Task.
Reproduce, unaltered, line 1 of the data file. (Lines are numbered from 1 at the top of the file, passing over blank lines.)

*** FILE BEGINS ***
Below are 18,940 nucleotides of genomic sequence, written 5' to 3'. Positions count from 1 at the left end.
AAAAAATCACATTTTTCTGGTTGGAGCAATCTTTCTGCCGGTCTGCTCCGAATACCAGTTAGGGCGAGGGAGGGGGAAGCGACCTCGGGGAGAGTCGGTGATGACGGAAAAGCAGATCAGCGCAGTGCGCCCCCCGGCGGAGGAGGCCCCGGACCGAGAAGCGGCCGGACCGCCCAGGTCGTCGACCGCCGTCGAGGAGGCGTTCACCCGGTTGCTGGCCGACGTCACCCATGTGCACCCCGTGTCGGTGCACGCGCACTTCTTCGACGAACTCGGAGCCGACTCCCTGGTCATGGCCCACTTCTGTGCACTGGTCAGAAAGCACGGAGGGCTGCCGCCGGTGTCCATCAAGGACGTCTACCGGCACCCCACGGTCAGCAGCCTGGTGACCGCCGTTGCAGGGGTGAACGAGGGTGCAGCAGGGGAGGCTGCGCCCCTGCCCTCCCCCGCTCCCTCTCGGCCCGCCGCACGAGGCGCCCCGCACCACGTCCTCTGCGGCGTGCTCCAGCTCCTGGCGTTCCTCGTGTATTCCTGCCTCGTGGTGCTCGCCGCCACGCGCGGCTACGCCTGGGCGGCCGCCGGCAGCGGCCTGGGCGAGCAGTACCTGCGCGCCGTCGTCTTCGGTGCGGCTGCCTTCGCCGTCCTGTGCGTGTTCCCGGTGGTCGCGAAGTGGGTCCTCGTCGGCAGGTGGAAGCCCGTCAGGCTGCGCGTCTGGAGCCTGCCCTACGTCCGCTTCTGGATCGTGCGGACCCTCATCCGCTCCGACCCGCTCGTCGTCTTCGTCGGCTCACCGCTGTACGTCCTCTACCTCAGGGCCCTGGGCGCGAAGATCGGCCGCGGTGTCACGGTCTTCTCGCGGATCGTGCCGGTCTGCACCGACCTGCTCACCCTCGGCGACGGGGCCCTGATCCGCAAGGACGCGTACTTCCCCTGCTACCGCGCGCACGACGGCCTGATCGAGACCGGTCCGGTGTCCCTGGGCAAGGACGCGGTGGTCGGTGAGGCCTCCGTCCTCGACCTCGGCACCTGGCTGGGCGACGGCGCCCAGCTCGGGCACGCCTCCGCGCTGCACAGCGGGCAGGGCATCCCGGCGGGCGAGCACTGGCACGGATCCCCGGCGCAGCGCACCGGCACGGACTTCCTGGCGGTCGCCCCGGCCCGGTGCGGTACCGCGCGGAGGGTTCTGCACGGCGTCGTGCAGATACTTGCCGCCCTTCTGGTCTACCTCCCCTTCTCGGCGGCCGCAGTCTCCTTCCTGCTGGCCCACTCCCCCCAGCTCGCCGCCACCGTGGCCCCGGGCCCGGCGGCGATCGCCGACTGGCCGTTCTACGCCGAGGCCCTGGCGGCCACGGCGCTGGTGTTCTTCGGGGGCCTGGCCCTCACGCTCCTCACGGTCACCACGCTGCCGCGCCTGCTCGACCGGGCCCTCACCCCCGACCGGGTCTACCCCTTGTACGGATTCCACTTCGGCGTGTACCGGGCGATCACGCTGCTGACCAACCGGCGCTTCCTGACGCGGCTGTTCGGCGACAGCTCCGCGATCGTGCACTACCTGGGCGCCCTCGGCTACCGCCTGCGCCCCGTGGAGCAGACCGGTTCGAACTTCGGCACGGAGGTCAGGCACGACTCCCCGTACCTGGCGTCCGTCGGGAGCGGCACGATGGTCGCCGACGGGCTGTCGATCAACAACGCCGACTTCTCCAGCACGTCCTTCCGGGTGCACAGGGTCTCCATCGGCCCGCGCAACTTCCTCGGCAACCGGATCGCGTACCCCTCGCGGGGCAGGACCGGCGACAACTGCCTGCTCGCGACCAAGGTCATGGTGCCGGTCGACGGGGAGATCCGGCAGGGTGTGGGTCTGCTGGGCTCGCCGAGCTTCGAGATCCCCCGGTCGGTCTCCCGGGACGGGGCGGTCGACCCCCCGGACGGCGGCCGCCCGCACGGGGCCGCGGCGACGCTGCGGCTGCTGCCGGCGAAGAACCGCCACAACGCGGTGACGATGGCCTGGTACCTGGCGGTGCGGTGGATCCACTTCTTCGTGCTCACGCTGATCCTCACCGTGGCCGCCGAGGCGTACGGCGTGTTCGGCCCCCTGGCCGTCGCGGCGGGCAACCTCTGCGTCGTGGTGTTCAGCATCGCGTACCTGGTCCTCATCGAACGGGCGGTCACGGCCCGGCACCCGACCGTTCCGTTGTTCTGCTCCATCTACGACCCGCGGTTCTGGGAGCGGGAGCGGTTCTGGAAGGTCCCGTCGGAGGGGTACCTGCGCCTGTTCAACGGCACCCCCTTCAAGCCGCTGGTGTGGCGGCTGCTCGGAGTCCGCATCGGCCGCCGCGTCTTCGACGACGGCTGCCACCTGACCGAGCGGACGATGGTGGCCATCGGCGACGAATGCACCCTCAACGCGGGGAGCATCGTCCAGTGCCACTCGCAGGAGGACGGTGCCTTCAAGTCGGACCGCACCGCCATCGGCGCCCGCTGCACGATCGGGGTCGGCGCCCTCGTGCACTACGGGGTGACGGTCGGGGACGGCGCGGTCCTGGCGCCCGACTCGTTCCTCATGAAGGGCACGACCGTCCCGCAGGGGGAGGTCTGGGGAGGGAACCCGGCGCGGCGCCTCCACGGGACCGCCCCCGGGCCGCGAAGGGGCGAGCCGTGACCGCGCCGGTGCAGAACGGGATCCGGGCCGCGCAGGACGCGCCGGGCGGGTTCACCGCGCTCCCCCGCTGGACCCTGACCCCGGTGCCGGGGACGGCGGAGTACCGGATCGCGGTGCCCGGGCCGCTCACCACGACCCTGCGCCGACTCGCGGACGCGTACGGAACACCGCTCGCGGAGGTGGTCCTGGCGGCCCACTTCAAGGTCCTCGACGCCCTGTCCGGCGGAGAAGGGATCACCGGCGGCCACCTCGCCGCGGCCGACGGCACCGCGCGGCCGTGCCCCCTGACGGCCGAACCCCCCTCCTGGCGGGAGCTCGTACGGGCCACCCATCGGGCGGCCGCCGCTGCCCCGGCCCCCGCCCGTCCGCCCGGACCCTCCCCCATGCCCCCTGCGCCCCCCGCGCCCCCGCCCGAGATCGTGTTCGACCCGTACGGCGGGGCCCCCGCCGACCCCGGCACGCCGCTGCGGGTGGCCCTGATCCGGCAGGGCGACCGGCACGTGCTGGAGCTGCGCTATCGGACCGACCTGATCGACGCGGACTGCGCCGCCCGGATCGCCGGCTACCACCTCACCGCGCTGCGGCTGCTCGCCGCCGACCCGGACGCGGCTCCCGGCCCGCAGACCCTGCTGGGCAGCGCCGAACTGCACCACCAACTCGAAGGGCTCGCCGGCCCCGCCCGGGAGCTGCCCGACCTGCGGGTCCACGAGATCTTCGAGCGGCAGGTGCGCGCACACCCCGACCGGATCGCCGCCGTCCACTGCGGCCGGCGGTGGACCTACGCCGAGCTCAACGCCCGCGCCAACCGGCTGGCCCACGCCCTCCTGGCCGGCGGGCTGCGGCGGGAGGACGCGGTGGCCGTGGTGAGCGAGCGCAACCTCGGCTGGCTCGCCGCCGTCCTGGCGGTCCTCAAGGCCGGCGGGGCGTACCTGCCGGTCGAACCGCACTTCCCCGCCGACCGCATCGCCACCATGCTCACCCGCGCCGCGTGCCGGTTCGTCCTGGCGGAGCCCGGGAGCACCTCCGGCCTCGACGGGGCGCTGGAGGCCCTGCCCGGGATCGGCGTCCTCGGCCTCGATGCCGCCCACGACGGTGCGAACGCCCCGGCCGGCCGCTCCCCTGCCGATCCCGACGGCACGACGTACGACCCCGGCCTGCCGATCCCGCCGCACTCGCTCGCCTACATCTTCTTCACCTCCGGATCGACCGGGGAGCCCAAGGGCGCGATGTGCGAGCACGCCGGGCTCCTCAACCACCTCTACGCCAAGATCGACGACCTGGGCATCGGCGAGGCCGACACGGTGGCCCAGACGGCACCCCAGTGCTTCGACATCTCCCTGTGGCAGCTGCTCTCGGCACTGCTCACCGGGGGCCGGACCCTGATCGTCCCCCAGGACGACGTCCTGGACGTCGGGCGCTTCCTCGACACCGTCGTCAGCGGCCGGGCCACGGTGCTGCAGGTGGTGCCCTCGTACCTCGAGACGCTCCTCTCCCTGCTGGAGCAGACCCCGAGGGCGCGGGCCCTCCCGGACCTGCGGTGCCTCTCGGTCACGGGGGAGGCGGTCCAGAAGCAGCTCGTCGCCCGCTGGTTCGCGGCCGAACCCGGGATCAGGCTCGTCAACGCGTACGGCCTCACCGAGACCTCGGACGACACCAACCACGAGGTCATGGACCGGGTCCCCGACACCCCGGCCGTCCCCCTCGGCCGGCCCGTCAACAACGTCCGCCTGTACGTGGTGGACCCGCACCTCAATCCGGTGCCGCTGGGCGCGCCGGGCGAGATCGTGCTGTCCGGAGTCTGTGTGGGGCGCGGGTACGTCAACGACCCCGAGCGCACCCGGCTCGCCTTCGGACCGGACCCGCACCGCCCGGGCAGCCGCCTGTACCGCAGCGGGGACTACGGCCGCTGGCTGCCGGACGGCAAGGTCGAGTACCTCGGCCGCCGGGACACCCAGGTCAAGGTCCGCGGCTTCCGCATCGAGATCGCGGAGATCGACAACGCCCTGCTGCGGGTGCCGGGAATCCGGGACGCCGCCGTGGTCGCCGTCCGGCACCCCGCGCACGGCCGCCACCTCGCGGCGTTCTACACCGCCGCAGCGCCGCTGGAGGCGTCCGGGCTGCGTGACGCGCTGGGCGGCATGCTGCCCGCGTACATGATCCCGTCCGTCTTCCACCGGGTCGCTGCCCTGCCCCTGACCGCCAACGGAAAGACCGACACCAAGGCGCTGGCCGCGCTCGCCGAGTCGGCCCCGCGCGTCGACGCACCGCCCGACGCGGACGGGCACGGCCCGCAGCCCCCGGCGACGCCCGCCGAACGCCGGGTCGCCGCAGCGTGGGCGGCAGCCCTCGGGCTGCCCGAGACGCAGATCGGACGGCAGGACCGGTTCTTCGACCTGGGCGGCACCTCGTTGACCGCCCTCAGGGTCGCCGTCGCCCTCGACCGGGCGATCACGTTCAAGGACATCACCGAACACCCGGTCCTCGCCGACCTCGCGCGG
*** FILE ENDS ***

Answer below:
Below are 18,940 nucleotides of genomic sequence, written 5' to 3'. Positions count from 1 at the left end.